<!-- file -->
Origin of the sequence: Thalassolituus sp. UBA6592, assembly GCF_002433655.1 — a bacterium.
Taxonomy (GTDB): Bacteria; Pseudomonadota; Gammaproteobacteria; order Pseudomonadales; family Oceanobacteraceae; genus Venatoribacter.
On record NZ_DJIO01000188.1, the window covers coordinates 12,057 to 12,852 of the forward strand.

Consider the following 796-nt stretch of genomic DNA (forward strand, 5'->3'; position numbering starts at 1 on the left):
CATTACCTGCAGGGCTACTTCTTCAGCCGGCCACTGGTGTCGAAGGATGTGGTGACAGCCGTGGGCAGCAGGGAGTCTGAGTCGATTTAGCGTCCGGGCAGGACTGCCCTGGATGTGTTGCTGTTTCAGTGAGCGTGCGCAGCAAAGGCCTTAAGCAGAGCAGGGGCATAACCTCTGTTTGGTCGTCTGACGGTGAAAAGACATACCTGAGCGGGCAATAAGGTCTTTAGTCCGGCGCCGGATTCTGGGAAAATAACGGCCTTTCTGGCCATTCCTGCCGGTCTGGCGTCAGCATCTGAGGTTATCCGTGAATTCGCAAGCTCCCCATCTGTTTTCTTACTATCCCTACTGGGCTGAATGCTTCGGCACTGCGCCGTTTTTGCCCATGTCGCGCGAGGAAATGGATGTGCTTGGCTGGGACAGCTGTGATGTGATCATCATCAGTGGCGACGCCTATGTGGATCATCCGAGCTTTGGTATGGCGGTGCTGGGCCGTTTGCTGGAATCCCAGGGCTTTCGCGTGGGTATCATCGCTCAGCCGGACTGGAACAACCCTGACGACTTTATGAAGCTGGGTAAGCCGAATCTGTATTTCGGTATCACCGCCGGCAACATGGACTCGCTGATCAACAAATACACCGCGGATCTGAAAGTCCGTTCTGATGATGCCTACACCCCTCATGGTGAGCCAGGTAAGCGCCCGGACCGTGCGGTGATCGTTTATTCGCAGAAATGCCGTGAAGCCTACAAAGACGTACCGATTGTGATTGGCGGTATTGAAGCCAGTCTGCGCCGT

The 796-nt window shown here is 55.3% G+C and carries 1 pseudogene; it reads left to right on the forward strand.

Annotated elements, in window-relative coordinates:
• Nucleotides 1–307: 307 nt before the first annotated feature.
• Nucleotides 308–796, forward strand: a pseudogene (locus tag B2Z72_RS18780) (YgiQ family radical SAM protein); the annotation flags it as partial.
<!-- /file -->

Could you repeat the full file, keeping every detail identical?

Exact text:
Origin of the sequence: Thalassolituus sp. UBA6592, assembly GCF_002433655.1 — a bacterium.
Taxonomy (GTDB): Bacteria; Pseudomonadota; Gammaproteobacteria; order Pseudomonadales; family Oceanobacteraceae; genus Venatoribacter.
On record NZ_DJIO01000188.1, the window covers coordinates 12,057 to 12,852 of the forward strand.

Consider the following 796-nt stretch of genomic DNA (forward strand, 5'->3'; position numbering starts at 1 on the left):
CATTACCTGCAGGGCTACTTCTTCAGCCGGCCACTGGTGTCGAAGGATGTGGTGACAGCCGTGGGCAGCAGGGAGTCTGAGTCGATTTAGCGTCCGGGCAGGACTGCCCTGGATGTGTTGCTGTTTCAGTGAGCGTGCGCAGCAAAGGCCTTAAGCAGAGCAGGGGCATAACCTCTGTTTGGTCGTCTGACGGTGAAAAGACATACCTGAGCGGGCAATAAGGTCTTTAGTCCGGCGCCGGATTCTGGGAAAATAACGGCCTTTCTGGCCATTCCTGCCGGTCTGGCGTCAGCATCTGAGGTTATCCGTGAATTCGCAAGCTCCCCATCTGTTTTCTTACTATCCCTACTGGGCTGAATGCTTCGGCACTGCGCCGTTTTTGCCCATGTCGCGCGAGGAAATGGATGTGCTTGGCTGGGACAGCTGTGATGTGATCATCATCAGTGGCGACGCCTATGTGGATCATCCGAGCTTTGGTATGGCGGTGCTGGGCCGTTTGCTGGAATCCCAGGGCTTTCGCGTGGGTATCATCGCTCAGCCGGACTGGAACAACCCTGACGACTTTATGAAGCTGGGTAAGCCGAATCTGTATTTCGGTATCACCGCCGGCAACATGGACTCGCTGATCAACAAATACACCGCGGATCTGAAAGTCCGTTCTGATGATGCCTACACCCCTCATGGTGAGCCAGGTAAGCGCCCGGACCGTGCGGTGATCGTTTATTCGCAGAAATGCCGTGAAGCCTACAAAGACGTACCGATTGTGATTGGCGGTATTGAAGCCAGTCTGCGCCGT

The 796-nt window shown here is 55.3% G+C and carries 1 pseudogene; it reads left to right on the forward strand.

Annotated elements, in window-relative coordinates:
• Nucleotides 1–307: 307 nt before the first annotated feature.
• Nucleotides 308–796, forward strand: a pseudogene (locus tag B2Z72_RS18780) (YgiQ family radical SAM protein); the annotation flags it as partial.